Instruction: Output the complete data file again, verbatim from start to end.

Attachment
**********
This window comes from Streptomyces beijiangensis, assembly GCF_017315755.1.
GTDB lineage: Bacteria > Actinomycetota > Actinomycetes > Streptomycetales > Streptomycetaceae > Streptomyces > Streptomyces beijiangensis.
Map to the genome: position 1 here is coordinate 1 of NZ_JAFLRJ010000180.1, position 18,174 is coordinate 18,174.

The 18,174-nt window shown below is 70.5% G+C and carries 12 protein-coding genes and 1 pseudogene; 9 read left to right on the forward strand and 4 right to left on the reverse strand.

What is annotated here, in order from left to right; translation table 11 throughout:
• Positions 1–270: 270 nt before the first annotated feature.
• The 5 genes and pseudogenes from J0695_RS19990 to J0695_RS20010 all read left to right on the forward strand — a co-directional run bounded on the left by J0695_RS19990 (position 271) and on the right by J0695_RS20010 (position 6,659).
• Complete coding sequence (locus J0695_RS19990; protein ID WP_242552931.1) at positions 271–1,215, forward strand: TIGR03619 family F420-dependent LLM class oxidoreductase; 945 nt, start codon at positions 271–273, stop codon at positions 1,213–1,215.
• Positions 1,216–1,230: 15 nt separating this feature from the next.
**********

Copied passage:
This window comes from Streptomyces beijiangensis, assembly GCF_017315755.1.
GTDB lineage: Bacteria > Actinomycetota > Actinomycetes > Streptomycetales > Streptomycetaceae > Streptomyces > Streptomyces beijiangensis.
Map to the genome: position 1 here is coordinate 1 of NZ_JAFLRJ010000180.1, position 18,174 is coordinate 18,174.

The 18,174-nt window shown below is 70.5% G+C and carries 12 protein-coding genes and 1 pseudogene; 9 read left to right on the forward strand and 4 right to left on the reverse strand.

What is annotated here, in order from left to right; translation table 11 throughout:
• Positions 1–270: 270 nt before the first annotated feature.
• The 5 genes and pseudogenes from J0695_RS19990 to J0695_RS20010 all read left to right on the forward strand — a co-directional run bounded on the left by J0695_RS19990 (position 271) and on the right by J0695_RS20010 (position 6,659).
• Complete coding sequence (locus J0695_RS19990; protein ID WP_242552931.1) at positions 271–1,215, forward strand: TIGR03619 family F420-dependent LLM class oxidoreductase; 945 nt, start codon at positions 271–273, stop codon at positions 1,213–1,215.
• Positions 1,216–1,230: 15 nt separating this feature from the next.